I am a lover of the odd and unusual, especially the absurd. Thankfully, politicians and regional pride create endless oddities as political bodies and their leaders draw arbitrary lines in the sand in order to separate ‘us’ from ‘them.’ These can be found throughout the globe, from the bizarre Finland/Sweden argument over a misplaced lighthouse and its equally bizarre resolution, to inconsistent use of daylight savings time (see Arizona), to national enclaves such as Spanish Melilla and Ceuta or British Gibraltar. When you start to look, you realize they are everywhere.
Very near where I’m from, in the Pacific Northwest of the United States of America, there is a small portion of a peninsula, called Point Roberts, that ridiculously belongs to the United States because of a strict adherence to the original latitudinal arrangement. Being sparsely populated, the high school students who live here, must travel through Canada in order to attend school.
Perhaps the strangest I’ve ever seen, however, are the interlocking municipalities of Baarle-Hertog, Belgium and Baarle-Nassau, Netherlands based on “complex medieval treaties, agreements, land-swaps, and sales between the Lords of Breda and the Dukes of Brabant.” “In total it consists of 24 separate parcels of land. The main division of Baarle-Hertog is Zondereigen (after its main hamlet) located north of the Belgian town of Merksplas. In addition there are twenty Belgian exclaves in the Netherlands and three other sections on the Dutch-Belgian border. There are also seven Dutch exclaves within the Belgian exclaves. Six of them are located in the largest one and a seventh in the second-largest one. An eighth Dutch exclave is located nearby Ginhoven: (Wikipedia).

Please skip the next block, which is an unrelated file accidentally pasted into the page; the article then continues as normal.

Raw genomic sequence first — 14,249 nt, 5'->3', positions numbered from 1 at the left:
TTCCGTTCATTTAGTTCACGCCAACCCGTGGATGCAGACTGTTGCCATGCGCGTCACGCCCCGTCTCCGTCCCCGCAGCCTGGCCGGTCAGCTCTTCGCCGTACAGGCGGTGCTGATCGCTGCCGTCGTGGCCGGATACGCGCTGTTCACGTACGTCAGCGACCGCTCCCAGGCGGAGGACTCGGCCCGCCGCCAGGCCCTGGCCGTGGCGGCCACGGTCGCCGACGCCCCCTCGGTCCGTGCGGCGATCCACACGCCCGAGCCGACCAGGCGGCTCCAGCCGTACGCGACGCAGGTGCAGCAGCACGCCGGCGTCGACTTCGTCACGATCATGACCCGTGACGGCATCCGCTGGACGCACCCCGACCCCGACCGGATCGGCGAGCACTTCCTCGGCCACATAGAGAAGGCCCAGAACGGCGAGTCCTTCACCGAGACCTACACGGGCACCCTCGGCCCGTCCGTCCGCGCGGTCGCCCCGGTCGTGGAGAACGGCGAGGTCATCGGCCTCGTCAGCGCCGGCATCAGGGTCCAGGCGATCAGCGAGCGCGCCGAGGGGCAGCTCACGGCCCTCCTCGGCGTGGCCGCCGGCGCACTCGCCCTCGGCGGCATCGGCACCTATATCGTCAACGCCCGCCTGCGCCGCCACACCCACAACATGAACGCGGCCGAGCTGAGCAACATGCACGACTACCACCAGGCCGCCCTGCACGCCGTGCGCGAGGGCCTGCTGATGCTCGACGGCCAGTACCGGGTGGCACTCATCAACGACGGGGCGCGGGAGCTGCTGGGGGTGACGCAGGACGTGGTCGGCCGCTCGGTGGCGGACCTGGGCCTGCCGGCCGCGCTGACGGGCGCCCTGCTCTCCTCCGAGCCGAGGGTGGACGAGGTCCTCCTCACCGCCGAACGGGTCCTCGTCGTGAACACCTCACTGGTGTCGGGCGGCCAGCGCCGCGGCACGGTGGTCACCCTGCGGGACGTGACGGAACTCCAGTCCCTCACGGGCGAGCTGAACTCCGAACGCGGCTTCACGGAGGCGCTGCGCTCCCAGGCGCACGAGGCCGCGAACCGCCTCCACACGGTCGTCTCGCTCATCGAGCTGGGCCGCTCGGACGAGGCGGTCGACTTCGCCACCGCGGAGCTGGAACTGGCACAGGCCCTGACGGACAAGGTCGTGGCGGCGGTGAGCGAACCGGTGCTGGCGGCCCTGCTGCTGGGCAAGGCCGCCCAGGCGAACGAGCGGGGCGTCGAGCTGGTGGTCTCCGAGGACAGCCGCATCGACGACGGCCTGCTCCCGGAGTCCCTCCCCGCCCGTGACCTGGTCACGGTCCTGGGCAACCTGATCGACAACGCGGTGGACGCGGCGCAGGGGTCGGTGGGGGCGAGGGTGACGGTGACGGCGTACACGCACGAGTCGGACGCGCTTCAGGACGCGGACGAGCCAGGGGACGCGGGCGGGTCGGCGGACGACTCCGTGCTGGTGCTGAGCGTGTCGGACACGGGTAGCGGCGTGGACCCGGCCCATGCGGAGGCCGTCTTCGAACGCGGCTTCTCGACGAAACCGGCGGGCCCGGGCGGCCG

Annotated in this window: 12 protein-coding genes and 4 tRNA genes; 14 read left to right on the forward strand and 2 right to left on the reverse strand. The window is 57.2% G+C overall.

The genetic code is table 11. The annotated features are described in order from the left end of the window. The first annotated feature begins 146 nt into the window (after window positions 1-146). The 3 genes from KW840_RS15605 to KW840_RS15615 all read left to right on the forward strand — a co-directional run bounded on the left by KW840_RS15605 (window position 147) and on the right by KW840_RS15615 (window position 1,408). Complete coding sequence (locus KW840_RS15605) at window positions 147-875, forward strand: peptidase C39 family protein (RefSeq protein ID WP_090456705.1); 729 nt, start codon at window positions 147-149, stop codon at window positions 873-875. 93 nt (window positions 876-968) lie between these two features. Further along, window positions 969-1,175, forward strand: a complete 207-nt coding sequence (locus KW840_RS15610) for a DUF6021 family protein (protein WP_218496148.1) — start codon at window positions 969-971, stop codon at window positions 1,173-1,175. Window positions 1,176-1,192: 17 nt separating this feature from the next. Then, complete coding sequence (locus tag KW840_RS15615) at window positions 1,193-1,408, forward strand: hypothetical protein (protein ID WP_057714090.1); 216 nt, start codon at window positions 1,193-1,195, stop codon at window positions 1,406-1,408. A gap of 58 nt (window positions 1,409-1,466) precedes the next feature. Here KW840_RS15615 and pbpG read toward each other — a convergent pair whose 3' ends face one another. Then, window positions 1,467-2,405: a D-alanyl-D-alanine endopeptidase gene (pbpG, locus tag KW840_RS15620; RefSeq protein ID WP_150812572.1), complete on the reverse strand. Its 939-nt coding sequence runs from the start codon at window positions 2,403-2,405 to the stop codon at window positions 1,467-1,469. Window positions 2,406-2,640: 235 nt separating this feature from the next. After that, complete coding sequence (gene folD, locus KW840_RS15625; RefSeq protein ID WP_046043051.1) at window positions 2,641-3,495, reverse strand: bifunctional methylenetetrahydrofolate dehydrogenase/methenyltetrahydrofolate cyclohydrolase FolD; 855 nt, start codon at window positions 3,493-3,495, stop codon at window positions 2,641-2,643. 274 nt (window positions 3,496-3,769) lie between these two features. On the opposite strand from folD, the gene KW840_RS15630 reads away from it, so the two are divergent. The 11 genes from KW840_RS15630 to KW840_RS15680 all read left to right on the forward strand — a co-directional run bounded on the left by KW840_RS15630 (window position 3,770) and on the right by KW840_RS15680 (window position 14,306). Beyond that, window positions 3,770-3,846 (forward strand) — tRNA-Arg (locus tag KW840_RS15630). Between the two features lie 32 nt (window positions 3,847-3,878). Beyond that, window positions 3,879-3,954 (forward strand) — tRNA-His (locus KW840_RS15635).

Due to all this gerrymandering, within the Netherlands is a landlocked portion of Belgium within which are landlocked portions of the Netherlands. Sometimes, these borders simply encircle one small plot of land. Sometimes, homes and businesses are split in two with one part of the building in one country and one part in another.
Prior to the normalization of regulations between member countries of the European Union, shops and taverns would have different opening and closing times forcing customers to slide down to the other end of the bar when the side in one country closed. Being two separate countries, of course, they use different address systems, so beside the house number of each home is a small flag to indicate whether the home is in Belgium or the Netherlands.
Throughout the city are various legal demarcations that indicate the innumerable international borders that traverse it. Within roadways, flat-topped aluminum plugs show the border, while sidewalks and plazas use crosses for the border and on each side an NL for Netherlands and B for Belgium (See below).
Truth be told, the town is quite small. Though it’s interesting, once the streets have been walked and the borders discovered, there is not much else to do. I would recommend a walkabout with lunch, then continue on to your next destination. Aside from the paint on the sidewalk, it’s just another little village.